"The dark skin was the sign of the curse. The curse was the withdrawal of the Spirit of the Lord and the Lamanites becoming a "loathsome and filthy people, full of idleness and all manner of abominations.'' The Lord commanded the Nephites not to intermarry with them, for if they did they would partake of the curse." (Answers to Gospel Questions, Vol. 3, p.122)
Therefore, to reject the Book of Mormon on the grounds that God would never exclude one group of people from His promises at the expense of another is to reject the Bible on the same grounds as well.
To wit, at another point in the Book of Mormon, we will read how the tables turned and how the Lamanites became the more righteous of the two groups. The Nephites became the more wicked part. Therefore, we see that evil is not defined by the color of one's skin, but by one's attitude towards the commandments of God. Obedience to God ensures blessings. Disobedience ensures loss of blessings.
This topic is important and much too broad to cover in this simple blog post. Indeed, multiple blogs could be devoted to the subject. For further reading, see:
- President Gordon B. Hinckley on Racial Intolerance, April 2006 General Conference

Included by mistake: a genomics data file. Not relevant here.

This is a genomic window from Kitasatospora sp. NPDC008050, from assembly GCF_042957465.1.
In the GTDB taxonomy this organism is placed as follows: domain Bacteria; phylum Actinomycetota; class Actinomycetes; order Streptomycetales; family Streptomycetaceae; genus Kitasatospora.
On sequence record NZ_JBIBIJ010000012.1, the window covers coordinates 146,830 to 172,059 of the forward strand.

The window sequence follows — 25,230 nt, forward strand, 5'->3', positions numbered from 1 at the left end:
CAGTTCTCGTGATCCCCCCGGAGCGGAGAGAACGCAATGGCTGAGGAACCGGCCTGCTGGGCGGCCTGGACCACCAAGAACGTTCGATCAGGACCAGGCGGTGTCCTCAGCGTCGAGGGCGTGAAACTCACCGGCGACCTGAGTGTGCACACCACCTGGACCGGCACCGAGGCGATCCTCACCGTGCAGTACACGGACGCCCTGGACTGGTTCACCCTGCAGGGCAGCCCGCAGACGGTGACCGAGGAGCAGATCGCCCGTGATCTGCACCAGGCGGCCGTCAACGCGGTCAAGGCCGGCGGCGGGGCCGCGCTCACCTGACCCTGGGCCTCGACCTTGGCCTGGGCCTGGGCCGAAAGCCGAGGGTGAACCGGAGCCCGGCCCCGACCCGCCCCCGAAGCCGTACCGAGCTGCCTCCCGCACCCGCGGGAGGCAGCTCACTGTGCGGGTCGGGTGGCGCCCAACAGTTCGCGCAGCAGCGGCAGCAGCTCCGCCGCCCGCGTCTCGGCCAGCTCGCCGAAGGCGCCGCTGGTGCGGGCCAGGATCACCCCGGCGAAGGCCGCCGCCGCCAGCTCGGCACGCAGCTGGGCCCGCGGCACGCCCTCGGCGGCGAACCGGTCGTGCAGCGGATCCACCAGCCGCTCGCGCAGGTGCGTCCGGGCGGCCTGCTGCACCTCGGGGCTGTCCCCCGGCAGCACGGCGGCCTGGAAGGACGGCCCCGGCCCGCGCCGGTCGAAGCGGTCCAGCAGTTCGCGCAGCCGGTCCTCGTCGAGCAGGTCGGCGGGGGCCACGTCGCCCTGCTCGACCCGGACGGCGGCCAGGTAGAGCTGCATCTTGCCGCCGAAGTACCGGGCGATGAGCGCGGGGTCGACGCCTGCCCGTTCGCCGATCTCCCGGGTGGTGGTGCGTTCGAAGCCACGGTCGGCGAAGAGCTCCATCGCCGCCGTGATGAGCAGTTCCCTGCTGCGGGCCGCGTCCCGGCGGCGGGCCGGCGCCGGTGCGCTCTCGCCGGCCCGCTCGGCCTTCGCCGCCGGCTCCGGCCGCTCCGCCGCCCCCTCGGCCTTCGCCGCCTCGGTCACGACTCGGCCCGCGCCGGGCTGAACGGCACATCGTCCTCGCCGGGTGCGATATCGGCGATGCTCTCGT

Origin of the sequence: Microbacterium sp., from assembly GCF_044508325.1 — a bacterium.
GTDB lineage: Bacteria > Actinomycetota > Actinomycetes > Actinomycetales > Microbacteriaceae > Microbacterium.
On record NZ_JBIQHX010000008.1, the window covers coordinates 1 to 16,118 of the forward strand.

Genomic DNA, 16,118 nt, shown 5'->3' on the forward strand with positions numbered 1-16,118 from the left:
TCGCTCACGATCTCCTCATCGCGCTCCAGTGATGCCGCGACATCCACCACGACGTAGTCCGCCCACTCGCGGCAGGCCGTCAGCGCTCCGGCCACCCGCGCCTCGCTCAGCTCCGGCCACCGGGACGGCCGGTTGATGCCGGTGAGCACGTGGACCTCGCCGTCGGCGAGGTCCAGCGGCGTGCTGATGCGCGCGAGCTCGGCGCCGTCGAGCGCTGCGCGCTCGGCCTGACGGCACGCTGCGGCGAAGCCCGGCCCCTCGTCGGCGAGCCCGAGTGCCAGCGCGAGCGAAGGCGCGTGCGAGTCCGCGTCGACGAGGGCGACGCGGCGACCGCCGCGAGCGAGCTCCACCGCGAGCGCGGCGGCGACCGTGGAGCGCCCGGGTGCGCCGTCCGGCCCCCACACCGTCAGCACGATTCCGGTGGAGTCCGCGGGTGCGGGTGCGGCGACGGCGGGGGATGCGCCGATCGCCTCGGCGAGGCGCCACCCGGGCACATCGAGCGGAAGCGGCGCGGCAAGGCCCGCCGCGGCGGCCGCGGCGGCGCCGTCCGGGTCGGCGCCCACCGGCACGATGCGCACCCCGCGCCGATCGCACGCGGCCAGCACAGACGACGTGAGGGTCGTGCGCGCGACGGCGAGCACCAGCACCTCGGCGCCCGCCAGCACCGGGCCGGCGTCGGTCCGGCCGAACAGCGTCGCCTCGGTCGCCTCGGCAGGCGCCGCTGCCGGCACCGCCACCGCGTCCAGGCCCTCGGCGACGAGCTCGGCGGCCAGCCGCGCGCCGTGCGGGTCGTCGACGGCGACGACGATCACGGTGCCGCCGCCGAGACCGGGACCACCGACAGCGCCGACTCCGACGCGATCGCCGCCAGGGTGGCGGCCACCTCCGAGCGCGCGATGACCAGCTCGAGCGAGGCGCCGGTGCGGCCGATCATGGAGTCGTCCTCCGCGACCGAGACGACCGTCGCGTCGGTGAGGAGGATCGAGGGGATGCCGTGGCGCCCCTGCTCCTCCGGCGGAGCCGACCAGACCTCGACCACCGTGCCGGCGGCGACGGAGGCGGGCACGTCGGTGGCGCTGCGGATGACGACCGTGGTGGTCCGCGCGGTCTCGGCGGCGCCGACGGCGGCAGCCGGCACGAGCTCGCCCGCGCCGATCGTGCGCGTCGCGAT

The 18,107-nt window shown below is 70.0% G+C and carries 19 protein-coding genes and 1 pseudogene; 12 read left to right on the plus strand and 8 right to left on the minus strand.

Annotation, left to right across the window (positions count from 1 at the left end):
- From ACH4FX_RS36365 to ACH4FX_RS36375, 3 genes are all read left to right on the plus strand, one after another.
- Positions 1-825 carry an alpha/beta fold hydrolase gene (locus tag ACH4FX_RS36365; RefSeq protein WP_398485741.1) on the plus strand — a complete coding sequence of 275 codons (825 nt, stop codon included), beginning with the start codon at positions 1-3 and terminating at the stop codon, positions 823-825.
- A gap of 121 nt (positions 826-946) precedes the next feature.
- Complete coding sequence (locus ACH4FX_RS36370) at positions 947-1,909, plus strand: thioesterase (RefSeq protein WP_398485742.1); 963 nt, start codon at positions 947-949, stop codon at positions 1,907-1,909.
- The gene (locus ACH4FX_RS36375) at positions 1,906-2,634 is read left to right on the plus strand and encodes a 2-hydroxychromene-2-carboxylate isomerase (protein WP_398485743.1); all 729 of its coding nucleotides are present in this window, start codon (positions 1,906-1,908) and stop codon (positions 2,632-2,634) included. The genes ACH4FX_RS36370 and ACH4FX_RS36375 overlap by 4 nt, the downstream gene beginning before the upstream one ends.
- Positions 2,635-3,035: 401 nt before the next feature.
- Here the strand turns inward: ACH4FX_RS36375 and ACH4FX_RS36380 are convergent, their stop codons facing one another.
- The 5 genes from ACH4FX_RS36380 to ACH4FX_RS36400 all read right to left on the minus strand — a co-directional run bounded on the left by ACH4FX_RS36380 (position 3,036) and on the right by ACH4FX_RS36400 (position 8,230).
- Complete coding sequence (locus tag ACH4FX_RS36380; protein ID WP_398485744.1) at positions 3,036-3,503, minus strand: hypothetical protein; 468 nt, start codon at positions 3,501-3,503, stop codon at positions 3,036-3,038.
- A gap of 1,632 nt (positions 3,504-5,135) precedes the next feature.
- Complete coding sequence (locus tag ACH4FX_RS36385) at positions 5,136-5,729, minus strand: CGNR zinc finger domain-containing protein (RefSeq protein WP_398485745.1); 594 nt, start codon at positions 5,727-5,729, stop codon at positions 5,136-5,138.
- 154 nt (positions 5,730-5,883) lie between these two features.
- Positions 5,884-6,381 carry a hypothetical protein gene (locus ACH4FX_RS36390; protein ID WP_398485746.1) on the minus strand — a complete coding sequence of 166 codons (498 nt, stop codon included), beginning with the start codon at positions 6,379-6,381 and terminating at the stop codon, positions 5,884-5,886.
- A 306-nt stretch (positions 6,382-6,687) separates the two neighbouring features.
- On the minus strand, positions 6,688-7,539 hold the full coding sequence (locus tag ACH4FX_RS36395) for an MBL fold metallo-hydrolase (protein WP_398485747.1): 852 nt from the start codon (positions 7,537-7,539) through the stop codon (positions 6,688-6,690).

- 1978 Official Declaration, Newsroom.LDS.org
- "Mormonad" denouncing racism, from LDS Church youth magazine The New Era.
- Race Relations, Newsroom.LDS.org
- The Genesis Group, LDSGenesisGroup.org (unofficial web site)
- Topic Search: Racism, LightPlanet.com (unofficial web site)
- Black Mormon Homepage, http://www.angelfire.com/mo2/blackmormon/homepage.html (unofficial web site)
- Black Mormon History 101, http://www.angelfire.com/mo2/blackmormon/History.html (unofficial web site)
- Experiences of African-American Church Members, Newsroom.LDS.org
- Four Who Serve, Ensign Magazine, February 1992 (emphasis added)
Robert Stevenson was baptized on 8 February 1972. After being discharged from the army in 1973, he considered himself just another LDS student when he enrolled at Church-owned Ricks College that fall. In 1975 [three years prior to the Official Declaration] he went on to study at Brigham Young University, where he made news when he was elected student body vice-president. After the election, a New York Times reporter asked him what it was like to be a black person at a white university. “I don’t know,” Brother Stevenson replied, “because I’m not a black person at a white university. I’m a Mormon at a Mormon university.”